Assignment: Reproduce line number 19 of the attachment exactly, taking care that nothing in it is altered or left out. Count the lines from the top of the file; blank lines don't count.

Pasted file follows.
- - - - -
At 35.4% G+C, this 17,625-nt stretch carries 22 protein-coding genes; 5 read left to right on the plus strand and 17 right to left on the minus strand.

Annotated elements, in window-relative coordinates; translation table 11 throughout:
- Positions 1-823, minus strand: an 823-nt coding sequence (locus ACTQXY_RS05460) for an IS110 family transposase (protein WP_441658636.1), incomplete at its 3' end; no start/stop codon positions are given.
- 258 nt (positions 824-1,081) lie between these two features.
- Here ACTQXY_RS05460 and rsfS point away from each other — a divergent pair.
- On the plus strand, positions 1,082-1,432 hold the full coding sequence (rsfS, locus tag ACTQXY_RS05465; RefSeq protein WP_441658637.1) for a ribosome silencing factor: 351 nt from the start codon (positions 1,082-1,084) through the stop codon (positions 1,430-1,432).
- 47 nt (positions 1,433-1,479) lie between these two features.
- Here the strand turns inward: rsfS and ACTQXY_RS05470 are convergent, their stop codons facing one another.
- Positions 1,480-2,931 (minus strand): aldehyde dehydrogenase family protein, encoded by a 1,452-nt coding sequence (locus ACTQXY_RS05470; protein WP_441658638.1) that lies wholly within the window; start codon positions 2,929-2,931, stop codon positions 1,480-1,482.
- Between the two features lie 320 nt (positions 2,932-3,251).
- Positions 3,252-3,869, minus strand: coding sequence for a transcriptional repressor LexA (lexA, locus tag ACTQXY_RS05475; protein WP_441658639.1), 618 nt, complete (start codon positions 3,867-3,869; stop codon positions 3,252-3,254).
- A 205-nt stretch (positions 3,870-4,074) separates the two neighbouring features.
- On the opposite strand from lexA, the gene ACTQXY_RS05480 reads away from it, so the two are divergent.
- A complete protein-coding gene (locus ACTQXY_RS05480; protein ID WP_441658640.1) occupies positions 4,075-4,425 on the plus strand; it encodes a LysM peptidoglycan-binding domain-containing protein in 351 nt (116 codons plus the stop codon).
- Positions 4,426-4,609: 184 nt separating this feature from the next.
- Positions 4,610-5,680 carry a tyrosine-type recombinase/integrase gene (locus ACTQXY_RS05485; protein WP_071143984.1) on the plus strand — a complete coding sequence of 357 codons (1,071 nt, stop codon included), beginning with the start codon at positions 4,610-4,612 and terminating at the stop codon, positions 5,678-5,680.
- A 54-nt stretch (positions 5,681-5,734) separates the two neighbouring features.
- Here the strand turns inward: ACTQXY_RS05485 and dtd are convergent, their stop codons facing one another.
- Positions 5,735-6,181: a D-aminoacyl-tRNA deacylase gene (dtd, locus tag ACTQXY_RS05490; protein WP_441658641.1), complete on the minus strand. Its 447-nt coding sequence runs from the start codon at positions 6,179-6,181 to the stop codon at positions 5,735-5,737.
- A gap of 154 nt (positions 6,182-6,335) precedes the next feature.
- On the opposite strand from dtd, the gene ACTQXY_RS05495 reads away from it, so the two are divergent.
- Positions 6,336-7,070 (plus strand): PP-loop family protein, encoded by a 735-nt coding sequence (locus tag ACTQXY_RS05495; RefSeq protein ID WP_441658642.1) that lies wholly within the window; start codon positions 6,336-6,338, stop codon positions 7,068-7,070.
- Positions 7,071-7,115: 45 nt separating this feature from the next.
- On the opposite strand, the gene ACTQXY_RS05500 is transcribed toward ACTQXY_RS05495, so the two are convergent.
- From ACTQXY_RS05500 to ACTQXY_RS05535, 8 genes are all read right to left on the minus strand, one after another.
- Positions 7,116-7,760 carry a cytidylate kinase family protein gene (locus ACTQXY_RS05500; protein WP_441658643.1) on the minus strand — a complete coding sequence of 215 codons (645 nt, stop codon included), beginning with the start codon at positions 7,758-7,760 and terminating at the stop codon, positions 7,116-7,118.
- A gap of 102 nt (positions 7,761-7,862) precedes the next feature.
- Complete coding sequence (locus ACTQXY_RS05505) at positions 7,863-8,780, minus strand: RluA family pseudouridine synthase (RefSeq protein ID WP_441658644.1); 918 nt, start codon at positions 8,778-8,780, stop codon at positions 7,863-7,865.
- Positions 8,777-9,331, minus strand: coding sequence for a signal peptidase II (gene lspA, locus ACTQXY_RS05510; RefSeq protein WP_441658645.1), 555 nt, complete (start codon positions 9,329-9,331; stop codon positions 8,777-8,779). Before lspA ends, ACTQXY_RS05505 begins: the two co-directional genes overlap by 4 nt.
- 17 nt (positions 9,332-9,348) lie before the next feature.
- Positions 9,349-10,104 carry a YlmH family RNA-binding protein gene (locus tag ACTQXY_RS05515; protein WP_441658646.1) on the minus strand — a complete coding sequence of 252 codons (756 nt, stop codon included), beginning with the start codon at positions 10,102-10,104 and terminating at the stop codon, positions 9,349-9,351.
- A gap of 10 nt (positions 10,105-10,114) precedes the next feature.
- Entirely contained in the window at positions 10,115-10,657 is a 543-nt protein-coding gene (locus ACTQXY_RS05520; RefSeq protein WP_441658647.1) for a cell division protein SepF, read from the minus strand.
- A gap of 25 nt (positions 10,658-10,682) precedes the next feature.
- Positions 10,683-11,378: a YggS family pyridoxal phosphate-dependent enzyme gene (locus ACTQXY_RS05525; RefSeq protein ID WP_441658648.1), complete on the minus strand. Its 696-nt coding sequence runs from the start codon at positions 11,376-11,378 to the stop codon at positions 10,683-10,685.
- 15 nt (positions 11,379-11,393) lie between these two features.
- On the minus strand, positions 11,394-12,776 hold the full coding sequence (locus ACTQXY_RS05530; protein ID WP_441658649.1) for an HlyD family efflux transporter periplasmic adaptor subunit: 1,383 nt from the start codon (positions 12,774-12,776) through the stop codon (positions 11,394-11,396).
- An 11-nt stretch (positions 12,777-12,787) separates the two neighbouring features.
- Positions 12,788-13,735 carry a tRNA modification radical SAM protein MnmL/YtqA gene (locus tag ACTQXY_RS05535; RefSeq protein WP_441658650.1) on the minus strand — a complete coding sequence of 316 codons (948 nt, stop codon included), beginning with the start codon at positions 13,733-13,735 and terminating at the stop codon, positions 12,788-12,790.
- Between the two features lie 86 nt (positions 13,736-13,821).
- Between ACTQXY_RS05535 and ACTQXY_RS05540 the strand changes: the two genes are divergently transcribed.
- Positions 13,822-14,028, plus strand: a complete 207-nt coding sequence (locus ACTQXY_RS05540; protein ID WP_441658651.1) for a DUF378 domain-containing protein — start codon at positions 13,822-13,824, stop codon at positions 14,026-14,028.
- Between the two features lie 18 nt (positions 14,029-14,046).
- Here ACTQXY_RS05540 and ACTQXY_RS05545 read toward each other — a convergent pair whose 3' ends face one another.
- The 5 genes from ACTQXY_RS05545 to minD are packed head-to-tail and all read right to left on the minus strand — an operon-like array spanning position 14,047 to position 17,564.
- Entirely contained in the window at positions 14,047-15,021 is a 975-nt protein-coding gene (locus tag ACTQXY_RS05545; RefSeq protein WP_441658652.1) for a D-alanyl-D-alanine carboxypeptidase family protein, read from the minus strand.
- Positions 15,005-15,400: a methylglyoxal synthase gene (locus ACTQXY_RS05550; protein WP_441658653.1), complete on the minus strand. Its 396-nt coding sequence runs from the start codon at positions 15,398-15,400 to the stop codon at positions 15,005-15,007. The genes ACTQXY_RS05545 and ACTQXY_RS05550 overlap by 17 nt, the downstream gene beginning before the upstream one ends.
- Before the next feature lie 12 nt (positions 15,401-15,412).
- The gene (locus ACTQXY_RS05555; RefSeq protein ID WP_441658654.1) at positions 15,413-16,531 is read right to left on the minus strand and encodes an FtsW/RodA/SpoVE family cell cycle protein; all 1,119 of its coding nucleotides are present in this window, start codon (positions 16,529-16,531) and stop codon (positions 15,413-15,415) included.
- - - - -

- Positions 5,735-6,181: a D-aminoacyl-tRNA deacylase gene (dtd, locus tag ACTQXY_RS05490; protein WP_441658641.1), complete on the minus strand. Its 447-nt coding sequence runs from the start codon at positions 6,179-6,181 to the stop codon at positions 5,735-5,737.